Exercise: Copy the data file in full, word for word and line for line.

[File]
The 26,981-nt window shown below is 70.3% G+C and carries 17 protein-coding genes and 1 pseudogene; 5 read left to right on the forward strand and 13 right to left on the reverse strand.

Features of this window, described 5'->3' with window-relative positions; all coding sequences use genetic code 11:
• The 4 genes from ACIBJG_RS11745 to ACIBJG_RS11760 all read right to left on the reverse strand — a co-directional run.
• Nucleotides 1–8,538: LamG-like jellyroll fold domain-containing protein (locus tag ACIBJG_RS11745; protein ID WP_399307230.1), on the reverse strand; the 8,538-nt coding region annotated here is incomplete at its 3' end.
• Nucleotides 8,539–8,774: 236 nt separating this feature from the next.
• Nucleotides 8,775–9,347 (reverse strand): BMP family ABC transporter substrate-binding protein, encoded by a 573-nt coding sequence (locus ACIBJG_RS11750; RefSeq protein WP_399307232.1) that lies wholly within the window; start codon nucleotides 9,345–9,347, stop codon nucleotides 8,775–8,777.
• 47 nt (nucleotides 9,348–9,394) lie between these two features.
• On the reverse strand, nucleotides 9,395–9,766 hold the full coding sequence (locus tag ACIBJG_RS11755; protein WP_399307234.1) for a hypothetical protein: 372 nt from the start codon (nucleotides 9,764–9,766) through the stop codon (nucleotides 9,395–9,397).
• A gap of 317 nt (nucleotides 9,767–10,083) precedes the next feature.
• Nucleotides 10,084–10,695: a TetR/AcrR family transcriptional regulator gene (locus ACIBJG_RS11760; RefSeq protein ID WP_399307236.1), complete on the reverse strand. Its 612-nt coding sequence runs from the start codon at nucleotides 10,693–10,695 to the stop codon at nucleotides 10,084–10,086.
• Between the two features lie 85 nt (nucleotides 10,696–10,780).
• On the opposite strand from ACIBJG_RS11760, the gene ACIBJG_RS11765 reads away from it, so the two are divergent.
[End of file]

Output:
The 26,981-nt window shown below is 70.3% G+C and carries 17 protein-coding genes and 1 pseudogene; 5 read left to right on the forward strand and 13 right to left on the reverse strand.

Features of this window, described 5'->3' with window-relative positions; all coding sequences use genetic code 11:
• The 4 genes from ACIBJG_RS11745 to ACIBJG_RS11760 all read right to left on the reverse strand — a co-directional run.
• Nucleotides 1–8,538: LamG-like jellyroll fold domain-containing protein (locus tag ACIBJG_RS11745; protein ID WP_399307230.1), on the reverse strand; the 8,538-nt coding region annotated here is incomplete at its 3' end.
• Nucleotides 8,539–8,774: 236 nt separating this feature from the next.
• Nucleotides 8,775–9,347 (reverse strand): BMP family ABC transporter substrate-binding protein, encoded by a 573-nt coding sequence (locus ACIBJG_RS11750; RefSeq protein WP_399307232.1) that lies wholly within the window; start codon nucleotides 9,345–9,347, stop codon nucleotides 8,775–8,777.
• 47 nt (nucleotides 9,348–9,394) lie between these two features.
• On the reverse strand, nucleotides 9,395–9,766 hold the full coding sequence (locus tag ACIBJG_RS11755; protein WP_399307234.1) for a hypothetical protein: 372 nt from the start codon (nucleotides 9,764–9,766) through the stop codon (nucleotides 9,395–9,397).
• A gap of 317 nt (nucleotides 9,767–10,083) precedes the next feature.
• Nucleotides 10,084–10,695: a TetR/AcrR family transcriptional regulator gene (locus ACIBJG_RS11760; RefSeq protein ID WP_399307236.1), complete on the reverse strand. Its 612-nt coding sequence runs from the start codon at nucleotides 10,693–10,695 to the stop codon at nucleotides 10,084–10,086.
• Between the two features lie 85 nt (nucleotides 10,696–10,780).
• On the opposite strand from ACIBJG_RS11760, the gene ACIBJG_RS11765 reads away from it, so the two are divergent.